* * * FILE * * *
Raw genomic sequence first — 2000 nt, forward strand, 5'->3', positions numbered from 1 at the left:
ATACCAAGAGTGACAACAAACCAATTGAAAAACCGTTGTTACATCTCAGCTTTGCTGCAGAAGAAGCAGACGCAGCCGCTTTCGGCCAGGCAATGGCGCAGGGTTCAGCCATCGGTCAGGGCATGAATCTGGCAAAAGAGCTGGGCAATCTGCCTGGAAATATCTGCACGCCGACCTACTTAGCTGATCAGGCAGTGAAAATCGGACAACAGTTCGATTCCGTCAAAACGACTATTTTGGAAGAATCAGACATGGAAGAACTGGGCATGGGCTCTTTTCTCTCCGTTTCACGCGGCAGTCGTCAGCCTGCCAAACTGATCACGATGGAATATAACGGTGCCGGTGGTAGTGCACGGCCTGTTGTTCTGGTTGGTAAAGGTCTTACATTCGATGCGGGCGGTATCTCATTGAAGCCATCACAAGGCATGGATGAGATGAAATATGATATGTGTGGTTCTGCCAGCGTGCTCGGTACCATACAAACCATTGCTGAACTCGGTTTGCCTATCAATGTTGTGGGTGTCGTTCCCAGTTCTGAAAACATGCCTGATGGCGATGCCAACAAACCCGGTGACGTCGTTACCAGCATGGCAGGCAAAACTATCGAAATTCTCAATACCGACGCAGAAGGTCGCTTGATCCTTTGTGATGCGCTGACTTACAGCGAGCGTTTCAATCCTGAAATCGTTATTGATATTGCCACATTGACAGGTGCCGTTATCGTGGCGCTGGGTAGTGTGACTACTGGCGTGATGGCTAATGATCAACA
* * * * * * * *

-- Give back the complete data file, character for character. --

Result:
Raw genomic sequence first — 2000 nt, forward strand, 5'->3', positions numbered from 1 at the left:
ATACCAAGAGTGACAACAAACCAATTGAAAAACCGTTGTTACATCTCAGCTTTGCTGCAGAAGAAGCAGACGCAGCCGCTTTCGGCCAGGCAATGGCGCAGGGTTCAGCCATCGGTCAGGGCATGAATCTGGCAAAAGAGCTGGGCAATCTGCCTGGAAATATCTGCACGCCGACCTACTTAGCTGATCAGGCAGTGAAAATCGGACAACAGTTCGATTCCGTCAAAACGACTATTTTGGAAGAATCAGACATGGAAGAACTGGGCATGGGCTCTTTTCTCTCCGTTTCACGCGGCAGTCGTCAGCCTGCCAAACTGATCACGATGGAATATAACGGTGCCGGTGGTAGTGCACGGCCTGTTGTTCTGGTTGGTAAAGGTCTTACATTCGATGCGGGCGGTATCTCATTGAAGCCATCACAAGGCATGGATGAGATGAAATATGATATGTGTGGTTCTGCCAGCGTGCTCGGTACCATACAAACCATTGCTGAACTCGGTTTGCCTATCAATGTTGTGGGTGTCGTTCCCAGTTCTGAAAACATGCCTGATGGCGATGCCAACAAACCCGGTGACGTCGTTACCAGCATGGCAGGCAAAACTATCGAAATTCTCAATACCGACGCAGAAGGTCGCTTGATCCTTTGTGATGCGCTGACTTACAGCGAGCGTTTCAATCCTGAAATCGTTATTGATATTGCCACATTGACAGGTGCCGTTATCGTGGCGCTGGGTAGTGTGACTACTGGCGTGATGGCTAATGATCAACA